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Illinois outdoors: Perspective II from Marc Miller

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Below is the second part of IDNR director Marc Miller's take on Illinois financial situation and its relation to the IDNR from an email on DNR-Direct.


The photo is from the Tinley Park outdoors show in February.

I would tempter this assessment with the note that it came out late on a Friday before the extended New Year's weekend. So take it with a grain of salt.

Things that are released late on a Friday, the deadest period in the news cycle, even in the age of social media, tend to be things that people are trying to slip through.

Here is the Part II from Miller:

Dear DNR constituent:

In part 1's email, I discussed how the victory on the Department of Natural Resources (DNR) Sustainability Bill demonstrated that the agency is swimming upstream faster than the current,and now I need to explain how the pension squeeze threatens to turn back DNR's progress. 

In order to protect the gains that have been won and work on improving the state parks, sites, and DNR programs, we need you to understand the pension squeeze and be engaged in demanding solutions to the problems.  One of the best places for this is the This is My Illinois website, and I strongly encourage you to check it out.

Solving this "pension squeeze" problem can no longer be avoided.  Basically, the problem has taken over 70 years to reach this point, and it is caused by avoiding the full annual payment needed to cover the costs of the pension system.  Currently, only 45% of the obligations are funded.

The complexity of the problem provides some with the opportunity to shift the blame, finger point and avoid responsibility for the problem.  But, there are concrete impacts to inaction and avoidance, and we must address this problem now.  So, let's get practical.

The squeeze has reached a point where the amount of money required to cover pension costs grows faster than the growth of tax dollars the state collects every year. 

Many important state goals, like education, social services, police and public safety, and agencies like DNR, cannot be funded against this growing obligation.  Over the last several years there have been cuts to each agency's budget to "feed the squeeze."  There is no end in sight to this crisis, and each day the problem grows worse.  In fact, for every day of inaction the state adds $17 million to the total bill of pension costs.  In one short week, Illinois could save enough to fund the General Revenue portion of the DNR budget.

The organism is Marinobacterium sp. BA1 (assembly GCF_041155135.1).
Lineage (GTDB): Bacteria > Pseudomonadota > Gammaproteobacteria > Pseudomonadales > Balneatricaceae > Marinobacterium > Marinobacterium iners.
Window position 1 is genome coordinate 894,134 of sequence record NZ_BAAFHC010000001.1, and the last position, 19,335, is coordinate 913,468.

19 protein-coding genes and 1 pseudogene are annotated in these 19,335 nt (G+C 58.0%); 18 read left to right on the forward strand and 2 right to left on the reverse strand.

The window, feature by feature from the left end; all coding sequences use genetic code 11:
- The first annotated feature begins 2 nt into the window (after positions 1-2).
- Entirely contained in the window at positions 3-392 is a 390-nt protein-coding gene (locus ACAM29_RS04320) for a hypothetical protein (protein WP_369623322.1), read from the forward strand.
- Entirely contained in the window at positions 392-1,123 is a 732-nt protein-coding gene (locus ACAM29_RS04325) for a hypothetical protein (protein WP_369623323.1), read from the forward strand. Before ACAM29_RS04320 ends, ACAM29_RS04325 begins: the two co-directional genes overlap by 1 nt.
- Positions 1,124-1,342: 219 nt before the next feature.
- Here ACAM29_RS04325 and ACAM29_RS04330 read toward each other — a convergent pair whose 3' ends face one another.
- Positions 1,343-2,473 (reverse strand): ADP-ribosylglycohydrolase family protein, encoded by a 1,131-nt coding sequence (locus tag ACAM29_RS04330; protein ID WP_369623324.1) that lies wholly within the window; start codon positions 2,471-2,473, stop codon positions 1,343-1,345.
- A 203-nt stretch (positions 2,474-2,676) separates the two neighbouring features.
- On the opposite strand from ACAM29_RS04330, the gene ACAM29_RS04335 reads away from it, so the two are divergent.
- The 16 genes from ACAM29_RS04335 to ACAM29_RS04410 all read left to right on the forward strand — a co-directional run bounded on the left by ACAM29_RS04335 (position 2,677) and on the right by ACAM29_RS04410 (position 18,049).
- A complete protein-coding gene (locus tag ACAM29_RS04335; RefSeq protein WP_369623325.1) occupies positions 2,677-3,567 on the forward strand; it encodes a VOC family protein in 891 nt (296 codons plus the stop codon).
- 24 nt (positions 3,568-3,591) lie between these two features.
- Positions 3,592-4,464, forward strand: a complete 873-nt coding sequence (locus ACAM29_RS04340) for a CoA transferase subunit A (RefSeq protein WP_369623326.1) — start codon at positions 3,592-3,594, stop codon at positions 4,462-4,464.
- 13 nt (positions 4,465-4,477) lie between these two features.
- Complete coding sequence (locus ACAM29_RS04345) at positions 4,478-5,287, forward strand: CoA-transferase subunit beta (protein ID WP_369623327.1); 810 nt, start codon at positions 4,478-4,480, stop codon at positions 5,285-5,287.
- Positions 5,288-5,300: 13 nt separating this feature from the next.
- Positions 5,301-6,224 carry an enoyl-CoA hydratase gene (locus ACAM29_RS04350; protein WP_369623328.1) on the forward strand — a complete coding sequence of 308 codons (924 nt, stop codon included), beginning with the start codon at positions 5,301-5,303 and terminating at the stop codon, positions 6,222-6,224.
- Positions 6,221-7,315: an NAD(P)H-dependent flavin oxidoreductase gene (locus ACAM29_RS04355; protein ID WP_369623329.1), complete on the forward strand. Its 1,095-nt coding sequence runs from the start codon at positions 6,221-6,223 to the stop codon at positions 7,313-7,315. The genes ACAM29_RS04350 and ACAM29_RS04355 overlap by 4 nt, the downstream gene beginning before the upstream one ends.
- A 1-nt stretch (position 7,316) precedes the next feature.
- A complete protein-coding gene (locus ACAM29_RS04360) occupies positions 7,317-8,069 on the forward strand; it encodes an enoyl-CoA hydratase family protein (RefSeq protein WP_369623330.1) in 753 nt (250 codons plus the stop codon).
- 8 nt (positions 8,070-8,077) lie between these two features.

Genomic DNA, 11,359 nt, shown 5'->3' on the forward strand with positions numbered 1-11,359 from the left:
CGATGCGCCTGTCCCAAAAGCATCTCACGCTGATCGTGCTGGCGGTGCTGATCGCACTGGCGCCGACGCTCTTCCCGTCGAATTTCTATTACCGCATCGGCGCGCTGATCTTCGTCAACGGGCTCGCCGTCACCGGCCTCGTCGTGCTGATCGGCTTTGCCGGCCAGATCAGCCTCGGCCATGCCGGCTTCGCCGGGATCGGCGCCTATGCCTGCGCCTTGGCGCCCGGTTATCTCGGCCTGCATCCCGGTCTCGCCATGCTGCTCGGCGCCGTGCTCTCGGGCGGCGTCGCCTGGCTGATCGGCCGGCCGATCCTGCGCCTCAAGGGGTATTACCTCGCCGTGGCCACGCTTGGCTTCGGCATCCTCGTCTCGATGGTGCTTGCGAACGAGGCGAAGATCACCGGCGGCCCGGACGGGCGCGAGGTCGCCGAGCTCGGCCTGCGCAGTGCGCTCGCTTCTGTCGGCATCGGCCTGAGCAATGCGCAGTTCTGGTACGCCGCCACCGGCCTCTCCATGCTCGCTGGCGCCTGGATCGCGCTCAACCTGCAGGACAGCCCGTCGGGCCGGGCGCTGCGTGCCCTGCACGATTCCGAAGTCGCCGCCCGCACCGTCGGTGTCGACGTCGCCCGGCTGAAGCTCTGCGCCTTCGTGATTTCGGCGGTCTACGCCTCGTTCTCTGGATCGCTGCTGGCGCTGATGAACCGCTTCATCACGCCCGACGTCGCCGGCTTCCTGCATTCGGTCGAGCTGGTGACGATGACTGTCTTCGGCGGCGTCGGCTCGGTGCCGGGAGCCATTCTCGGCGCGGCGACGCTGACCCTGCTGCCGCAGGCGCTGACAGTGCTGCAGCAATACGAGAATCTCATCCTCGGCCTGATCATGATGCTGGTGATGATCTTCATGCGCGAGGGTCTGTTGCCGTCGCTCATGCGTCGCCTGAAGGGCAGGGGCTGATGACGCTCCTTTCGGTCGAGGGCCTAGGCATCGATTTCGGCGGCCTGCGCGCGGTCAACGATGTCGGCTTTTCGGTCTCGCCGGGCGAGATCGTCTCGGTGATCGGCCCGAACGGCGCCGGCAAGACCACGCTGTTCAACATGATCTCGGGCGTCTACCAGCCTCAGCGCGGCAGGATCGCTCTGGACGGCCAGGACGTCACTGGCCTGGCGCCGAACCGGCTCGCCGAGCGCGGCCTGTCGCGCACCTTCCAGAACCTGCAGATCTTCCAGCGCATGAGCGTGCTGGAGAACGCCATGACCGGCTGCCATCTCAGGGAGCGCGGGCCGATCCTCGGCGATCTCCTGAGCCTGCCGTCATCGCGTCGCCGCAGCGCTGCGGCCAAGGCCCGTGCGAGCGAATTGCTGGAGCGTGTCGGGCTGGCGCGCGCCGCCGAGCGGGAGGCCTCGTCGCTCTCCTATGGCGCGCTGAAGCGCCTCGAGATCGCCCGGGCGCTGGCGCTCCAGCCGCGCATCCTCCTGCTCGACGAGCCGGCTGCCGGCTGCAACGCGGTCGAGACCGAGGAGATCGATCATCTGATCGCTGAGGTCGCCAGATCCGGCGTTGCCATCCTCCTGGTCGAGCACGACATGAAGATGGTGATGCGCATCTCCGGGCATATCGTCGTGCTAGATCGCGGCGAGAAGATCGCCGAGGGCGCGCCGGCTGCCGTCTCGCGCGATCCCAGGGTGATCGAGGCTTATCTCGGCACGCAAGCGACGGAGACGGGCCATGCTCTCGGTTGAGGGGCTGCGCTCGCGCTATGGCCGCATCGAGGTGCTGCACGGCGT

Because DNR had already been drastically cut for the previous 12 years, we responded by working for a bill that would help DNR be sustainable.  We were successful, but if this larger problem with pension squeeze is not addressed, we will backslide to where we are today with diminishing resources to pay for DNR programs.   

Please take a moment to check out "This is My Illinois" to get more information and learn how you can make a difference, and you should call your state legislator.  This website has broken down the pension squeeze into clear, simple, language that explains the problem. There are alsoTwitter, Facebook and YouTube sites to visit and sign up for news and alerts. 

All of us have a responsibility to make our government work for the people of Illinois - for ourselves, our neighbors and our children and grandchildren.  For the last four years, we have tackled difficult challenges and have made progress against a swift current, and I believe the pension squeeze can also be fixed.  We must act, however, and if there is one thing that I have witnessed here as Director, is that if DNR constituents are engaged, aware of the issues, and working towards practical solutions, this agency can be successful.  If constituents are not engaged, then funding and resources will be taken away.

Please visit these websites and forward on to your friends and family.
Yours in conservation, 
Marc Miller, Director
Illinois DNR

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This page contains a single entry by Dale Bowman published on December 29, 2012 6:42 AM.

Ramble with Storm: Snot spray, going sideways & Sandra Oh was the previous entry in this blog.

Chicago outdoors: 2012 in review is the next entry in this blog.

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